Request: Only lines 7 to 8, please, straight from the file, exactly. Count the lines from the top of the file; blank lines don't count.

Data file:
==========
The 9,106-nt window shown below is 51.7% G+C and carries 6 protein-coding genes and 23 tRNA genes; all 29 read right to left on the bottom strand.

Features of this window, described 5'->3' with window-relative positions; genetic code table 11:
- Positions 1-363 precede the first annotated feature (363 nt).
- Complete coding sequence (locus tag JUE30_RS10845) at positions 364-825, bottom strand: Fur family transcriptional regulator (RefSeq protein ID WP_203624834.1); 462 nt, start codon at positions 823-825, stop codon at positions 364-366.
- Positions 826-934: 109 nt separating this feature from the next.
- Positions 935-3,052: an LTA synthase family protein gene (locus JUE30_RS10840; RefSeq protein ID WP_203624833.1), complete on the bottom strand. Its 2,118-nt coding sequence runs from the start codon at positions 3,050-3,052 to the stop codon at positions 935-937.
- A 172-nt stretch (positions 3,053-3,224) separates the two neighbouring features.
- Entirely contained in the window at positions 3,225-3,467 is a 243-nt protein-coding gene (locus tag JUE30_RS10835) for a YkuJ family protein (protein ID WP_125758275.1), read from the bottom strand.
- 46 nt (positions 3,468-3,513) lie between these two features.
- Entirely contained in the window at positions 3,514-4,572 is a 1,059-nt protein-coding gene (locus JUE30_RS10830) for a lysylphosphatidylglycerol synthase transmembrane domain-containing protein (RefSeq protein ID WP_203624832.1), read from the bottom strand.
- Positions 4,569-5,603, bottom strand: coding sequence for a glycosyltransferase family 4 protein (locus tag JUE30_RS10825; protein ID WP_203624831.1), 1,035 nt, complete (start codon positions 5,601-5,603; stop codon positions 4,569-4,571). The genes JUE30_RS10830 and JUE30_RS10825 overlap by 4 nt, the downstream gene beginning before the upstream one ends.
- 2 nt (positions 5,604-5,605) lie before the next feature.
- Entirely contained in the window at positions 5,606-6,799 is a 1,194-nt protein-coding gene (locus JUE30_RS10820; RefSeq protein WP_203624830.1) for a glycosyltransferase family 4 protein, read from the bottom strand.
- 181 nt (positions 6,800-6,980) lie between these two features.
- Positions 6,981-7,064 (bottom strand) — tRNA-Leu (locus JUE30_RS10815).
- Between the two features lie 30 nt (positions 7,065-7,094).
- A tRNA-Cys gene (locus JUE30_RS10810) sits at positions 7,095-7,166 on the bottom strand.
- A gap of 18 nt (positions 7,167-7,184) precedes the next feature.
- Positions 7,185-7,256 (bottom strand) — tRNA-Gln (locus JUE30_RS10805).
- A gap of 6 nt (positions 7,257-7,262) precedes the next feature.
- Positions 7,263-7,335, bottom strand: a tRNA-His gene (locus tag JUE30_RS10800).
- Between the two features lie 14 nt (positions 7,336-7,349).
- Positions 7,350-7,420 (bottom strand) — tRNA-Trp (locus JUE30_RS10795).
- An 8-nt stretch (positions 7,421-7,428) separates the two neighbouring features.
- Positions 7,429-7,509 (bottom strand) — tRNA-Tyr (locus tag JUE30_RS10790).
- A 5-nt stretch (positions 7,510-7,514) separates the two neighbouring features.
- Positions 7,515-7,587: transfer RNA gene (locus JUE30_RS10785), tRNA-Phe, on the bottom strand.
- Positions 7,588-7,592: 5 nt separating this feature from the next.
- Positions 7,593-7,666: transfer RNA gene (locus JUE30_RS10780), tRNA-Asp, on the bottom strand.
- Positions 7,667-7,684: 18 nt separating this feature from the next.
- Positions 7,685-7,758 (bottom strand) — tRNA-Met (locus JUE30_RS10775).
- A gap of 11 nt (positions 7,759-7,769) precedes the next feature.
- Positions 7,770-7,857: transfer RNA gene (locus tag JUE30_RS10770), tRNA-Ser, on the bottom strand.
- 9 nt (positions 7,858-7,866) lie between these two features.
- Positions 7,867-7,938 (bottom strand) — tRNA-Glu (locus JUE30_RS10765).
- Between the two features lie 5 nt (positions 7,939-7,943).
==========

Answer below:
- A 172-nt stretch (positions 3,053-3,224) separates the two neighbouring features.
- Entirely contained in the window at positions 3,225-3,467 is a 243-nt protein-coding gene (locus tag JUE30_RS10835) for a YkuJ family protein (protein ID WP_125758275.1), read from the bottom strand.